WE WILL MEET AS NORMAL AT COMMUNITY CENTRE AT 10.15AM FOR 10.30AM START.
REGARDS,
CHRIS AND JANET

PS WE WILL ONLY BE ORGANISING ONE NORMAL WALK IN JULY AND AUGUST (THE SECOND TUESDAY OF EACH MONTH)BUT FOR THOSE
WHO WANT EVEN MORE EXCITEMENT WE WILL BE PLANNING TWO MORE STRENUOUS WALKS FOR THOSE WHO WANT DURING JULY AND AUGUST.
MORE DETAILS NEARER THE TIME.








REPORT OF WALK OF THE 26TH MAY

CIRCULAR WALK FROM ST BREWARD TO LANK


A great turnout of eighteen walkers set off from the church at St Breward to walk the 3.2 circular walk taking in valley and farmland and rising up again to the moorland surrounding St Breward some 700 feet above sea level.


(Click on image below for larger view)

U3A Walking Group

The church, dating from the Middle Ages, claims to be the highest in the county and its tall tower can be seen for many miles around.

We start from just up from the church to turn left and head down the into the valley to a hamlet called Tuckingmill. Tucking was the Cornish term for fulling-the process for cleansing woollen cloth to eliminate oils and dirt and matting the fibres to make it thicker. There are several hamlets and villages in Cornwall named”Tuckingmill”.

We head further into the valley and into Lamphill Woods with the bluebells still giving a wonderful natural spring look. The woods are home to numerous species of butterfly including the rare Pearl-bordered Fritillary.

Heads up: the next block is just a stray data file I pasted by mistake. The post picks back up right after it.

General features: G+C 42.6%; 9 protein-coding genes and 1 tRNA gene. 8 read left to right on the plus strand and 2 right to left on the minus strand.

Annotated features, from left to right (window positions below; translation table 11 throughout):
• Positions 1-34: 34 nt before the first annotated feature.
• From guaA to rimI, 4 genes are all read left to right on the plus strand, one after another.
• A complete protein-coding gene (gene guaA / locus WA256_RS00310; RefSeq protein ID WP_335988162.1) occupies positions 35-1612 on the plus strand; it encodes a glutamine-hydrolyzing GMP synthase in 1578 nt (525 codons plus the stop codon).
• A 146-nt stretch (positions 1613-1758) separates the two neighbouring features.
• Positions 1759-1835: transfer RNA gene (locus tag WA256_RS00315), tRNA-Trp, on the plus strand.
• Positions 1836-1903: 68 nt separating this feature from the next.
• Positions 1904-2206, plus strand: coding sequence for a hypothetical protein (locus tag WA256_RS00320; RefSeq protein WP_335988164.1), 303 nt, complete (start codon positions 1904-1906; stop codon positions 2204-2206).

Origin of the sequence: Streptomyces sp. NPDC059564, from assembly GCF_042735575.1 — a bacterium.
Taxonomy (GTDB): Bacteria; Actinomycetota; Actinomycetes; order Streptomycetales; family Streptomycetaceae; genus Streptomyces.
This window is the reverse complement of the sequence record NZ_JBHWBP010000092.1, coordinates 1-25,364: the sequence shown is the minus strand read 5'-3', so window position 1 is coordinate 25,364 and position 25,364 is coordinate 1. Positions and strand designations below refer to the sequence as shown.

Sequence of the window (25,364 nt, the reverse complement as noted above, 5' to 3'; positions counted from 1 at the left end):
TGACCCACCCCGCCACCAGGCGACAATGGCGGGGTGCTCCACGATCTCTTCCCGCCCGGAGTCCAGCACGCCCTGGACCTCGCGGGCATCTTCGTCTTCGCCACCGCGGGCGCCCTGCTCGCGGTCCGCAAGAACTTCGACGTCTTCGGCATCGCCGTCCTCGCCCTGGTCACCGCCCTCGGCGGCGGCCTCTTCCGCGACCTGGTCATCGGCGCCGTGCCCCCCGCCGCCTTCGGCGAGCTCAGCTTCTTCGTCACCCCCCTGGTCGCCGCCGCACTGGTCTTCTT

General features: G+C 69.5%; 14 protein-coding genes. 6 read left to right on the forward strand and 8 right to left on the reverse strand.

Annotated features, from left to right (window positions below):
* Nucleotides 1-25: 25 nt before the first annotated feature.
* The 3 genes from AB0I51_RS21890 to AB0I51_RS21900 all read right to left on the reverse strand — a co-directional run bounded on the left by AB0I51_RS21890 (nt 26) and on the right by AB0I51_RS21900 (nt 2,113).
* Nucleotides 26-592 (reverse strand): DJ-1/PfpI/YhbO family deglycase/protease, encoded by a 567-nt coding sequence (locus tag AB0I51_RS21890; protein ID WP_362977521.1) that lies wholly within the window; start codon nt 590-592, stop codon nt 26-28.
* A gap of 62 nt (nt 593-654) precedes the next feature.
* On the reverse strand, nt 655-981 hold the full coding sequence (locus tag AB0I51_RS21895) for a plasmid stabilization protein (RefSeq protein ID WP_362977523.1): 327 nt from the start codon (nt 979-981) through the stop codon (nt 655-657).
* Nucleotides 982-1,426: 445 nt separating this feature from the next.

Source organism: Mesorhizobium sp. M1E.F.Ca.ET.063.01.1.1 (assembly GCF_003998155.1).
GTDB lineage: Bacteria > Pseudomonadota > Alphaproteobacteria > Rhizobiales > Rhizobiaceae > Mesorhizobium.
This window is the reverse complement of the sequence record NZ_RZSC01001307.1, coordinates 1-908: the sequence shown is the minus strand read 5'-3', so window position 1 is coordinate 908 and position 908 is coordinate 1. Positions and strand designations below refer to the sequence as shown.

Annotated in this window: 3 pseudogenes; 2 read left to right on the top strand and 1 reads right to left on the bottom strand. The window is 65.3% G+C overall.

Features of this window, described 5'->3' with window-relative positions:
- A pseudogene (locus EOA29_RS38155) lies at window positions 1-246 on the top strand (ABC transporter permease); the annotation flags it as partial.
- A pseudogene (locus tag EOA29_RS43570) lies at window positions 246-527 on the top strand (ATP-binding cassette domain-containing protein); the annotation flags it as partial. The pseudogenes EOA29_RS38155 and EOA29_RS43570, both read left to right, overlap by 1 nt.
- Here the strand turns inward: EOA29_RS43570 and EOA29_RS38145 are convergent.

More animals can be found a bit further ahead as we go through Coombe Mill Farm a family friendly holiday farm with fallow deer, alpacas, donkeys, pigs and many more animals enjoying this peaceful setting.

After crossing a small bridge we pass the stone buildings associated with the holiday farm and climb up (what comes down must go up!) to a left turning into a large field which then leads us down past some large trees to the stone bridge across the River Camel. The River Camel (which we have crossed many times during the last two months walks) runs for 30 miles from Bodmin Moor to Padstow Bay. The name Cam-El is from the Cornish meaning “crooked one”. The river is classified as an SSSI and bullhead atlantic salmon and otters breed in the river.

Up again through more fields takes us onto a lane where we allocated two reflective jackets to the best turned out walkers before heading towards the village of St Breward. The village of St Breward is on the northwest side of Bodmin moor and the parish covers Roughtor and Brown Willy. The name of the village is said by some to come from the 6th century Cornish Saint Branwalader others say it is from a 13th century bishop of Exeter.

Turning left into Coombe Road we take a more scenic route up into the village by heading down again and then right before an old red iron shed to follow footpath signs. The sheds belong to the Tor Down Quarry which opened in 1840 to supply granite to rebuild Bodmin's notorious gaol. Granite quarrying in St Breward was the main industry for centuries and the granite produced was used far and wide :the Naval College at Dartmouth, London's County Hall, Tower Bridge and Blackfriars Bridge are all built from granite quarried in St Breward. Landmarks such as Eddystone Lighthouse, Winston Churchill's statue and the London Cenotaph are all hewn from granite mined in St Breward.

U3A Walking Group

It is uphill now for our last climb alongside a steam cascading down the rocks to our right until we meet the road again before passing down a path beside the Primary School, protected not with CCTV but with a cattle grid, through a farm yard until we see welcoming sign of the Old Inn and our pre-booked lunch stop.